Wilson became a member of the committee investigating the effectiveness of the Whitehead torpedo and was involved in its trials in 1870.[1] He became gunnery officer in the training ship HMS Caledonia in the Mediterranean Fleet in 1871 and first lieutenant in the steam frigate HMS Narcissus in October 1872.[1] Promoted to commander on 18 September 1873,[2] he became second-in-command in the new steam frigate HMS Raleigh in January 1874.[3]

In 1876 Wilson became commander and chief of staff at the new torpedo school HMS Vernon, where his duties included rewriting torpedo manuals, inventing aiming apparatus and developing mine warfare.[3]

El Teb[edit]

Promoted to captain on 20 April 1880, Wilson was appointed to command the torpedo boat depot ship HMS Hecla.[3] In the Summer of 1882 he was ordered to take the Hecla to Egypt to deliver ammunition for British troops taking part in the Anglo-Egyptian War; on arrival, working with Captain John Fisher, he installed a heavy gun on a railway carriage and created an improvised armoured train.[3] He was awarded the Ottoman Empire Order of the Medjidie, 3rd Class on 12 January 1883.[4]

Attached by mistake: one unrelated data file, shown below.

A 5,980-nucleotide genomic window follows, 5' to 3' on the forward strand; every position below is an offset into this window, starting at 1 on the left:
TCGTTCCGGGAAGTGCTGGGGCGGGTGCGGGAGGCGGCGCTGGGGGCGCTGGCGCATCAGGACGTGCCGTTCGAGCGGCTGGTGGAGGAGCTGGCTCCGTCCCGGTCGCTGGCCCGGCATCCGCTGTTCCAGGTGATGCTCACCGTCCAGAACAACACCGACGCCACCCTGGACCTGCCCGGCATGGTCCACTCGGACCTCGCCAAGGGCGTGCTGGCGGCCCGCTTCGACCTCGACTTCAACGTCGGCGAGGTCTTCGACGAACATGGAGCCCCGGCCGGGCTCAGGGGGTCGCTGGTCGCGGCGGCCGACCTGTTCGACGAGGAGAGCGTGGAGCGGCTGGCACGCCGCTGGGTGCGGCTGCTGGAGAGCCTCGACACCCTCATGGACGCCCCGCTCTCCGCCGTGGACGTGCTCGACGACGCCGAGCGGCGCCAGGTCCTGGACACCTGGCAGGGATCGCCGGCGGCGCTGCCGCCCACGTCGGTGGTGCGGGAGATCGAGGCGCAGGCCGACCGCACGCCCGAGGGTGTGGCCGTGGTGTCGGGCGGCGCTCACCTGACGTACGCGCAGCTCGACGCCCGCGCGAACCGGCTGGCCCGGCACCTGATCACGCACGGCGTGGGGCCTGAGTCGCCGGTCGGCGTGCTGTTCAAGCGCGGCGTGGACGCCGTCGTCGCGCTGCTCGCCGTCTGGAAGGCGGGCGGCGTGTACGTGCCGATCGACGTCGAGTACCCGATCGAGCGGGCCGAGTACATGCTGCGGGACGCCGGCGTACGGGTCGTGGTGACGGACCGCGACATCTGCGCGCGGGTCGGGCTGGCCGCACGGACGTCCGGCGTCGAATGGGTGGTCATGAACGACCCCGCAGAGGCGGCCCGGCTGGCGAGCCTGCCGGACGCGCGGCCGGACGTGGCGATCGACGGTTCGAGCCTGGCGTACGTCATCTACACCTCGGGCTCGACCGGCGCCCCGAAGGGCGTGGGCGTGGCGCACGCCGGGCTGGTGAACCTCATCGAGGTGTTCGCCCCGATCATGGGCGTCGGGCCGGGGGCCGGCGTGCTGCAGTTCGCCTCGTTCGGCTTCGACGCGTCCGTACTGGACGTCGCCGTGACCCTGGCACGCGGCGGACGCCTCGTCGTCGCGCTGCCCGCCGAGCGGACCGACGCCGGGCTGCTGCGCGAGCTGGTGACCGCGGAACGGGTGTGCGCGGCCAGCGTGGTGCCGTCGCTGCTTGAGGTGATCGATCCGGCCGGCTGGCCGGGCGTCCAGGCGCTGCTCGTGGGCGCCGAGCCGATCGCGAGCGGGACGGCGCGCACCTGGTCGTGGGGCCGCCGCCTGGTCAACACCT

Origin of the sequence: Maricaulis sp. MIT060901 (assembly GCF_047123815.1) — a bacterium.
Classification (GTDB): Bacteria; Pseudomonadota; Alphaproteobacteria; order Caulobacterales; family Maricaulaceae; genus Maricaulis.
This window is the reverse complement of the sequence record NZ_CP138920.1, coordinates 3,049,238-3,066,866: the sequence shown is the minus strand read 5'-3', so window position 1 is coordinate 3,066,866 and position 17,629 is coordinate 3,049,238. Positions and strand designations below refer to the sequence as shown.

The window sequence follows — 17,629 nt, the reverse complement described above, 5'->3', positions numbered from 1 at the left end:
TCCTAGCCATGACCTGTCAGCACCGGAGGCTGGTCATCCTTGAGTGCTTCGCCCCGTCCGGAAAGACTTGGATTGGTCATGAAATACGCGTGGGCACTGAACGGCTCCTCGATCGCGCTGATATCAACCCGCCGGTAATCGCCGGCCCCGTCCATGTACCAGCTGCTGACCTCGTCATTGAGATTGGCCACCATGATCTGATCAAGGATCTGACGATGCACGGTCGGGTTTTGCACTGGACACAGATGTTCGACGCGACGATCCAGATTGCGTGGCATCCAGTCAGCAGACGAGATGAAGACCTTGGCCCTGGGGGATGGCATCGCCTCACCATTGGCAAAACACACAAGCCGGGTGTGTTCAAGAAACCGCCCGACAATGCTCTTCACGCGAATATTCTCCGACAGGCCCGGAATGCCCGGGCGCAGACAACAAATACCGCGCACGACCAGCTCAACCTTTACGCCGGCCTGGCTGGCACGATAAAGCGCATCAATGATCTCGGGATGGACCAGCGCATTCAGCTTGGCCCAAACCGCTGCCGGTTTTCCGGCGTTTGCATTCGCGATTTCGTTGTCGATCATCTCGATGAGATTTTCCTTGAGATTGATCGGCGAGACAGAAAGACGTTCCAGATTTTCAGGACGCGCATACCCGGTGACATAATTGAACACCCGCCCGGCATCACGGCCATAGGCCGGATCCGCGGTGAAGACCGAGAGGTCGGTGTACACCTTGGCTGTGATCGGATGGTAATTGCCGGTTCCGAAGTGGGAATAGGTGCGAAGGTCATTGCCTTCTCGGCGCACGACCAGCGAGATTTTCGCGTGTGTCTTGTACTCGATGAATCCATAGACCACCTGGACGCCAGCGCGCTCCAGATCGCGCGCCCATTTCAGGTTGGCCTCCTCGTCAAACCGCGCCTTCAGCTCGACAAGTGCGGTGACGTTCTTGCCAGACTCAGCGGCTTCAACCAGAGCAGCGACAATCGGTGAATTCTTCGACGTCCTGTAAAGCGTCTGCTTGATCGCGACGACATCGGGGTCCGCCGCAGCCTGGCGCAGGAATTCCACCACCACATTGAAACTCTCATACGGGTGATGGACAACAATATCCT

Early in 1884 the Hecla was sent to Trinkitat on the Red Sea coast of Sudan to support British troops defending Suakin during Mahdist War.[3] Wilson attached himself to the Naval Brigade and the following deed took place for which he was awarded the VC:

On 29 February 1884, at the Battle of El Teb, Captain Wilson of HMS Hecla attached himself, during the advance, to the right half-battery, Naval Brigade, in place of a lieutenant who was mortally wounded. As the troops closed on the enemy battery, the Arabs charged out on the detachment which was dragging one of the guns, whereupon Captain Wilson sprang to the front and engaged in single combat with some of the enemy, and so protected the detachment until men of the 1st Battalion, York and Lancaster Regiment, came to his assistance.[5]

Admiralty and Fleet Command[edit]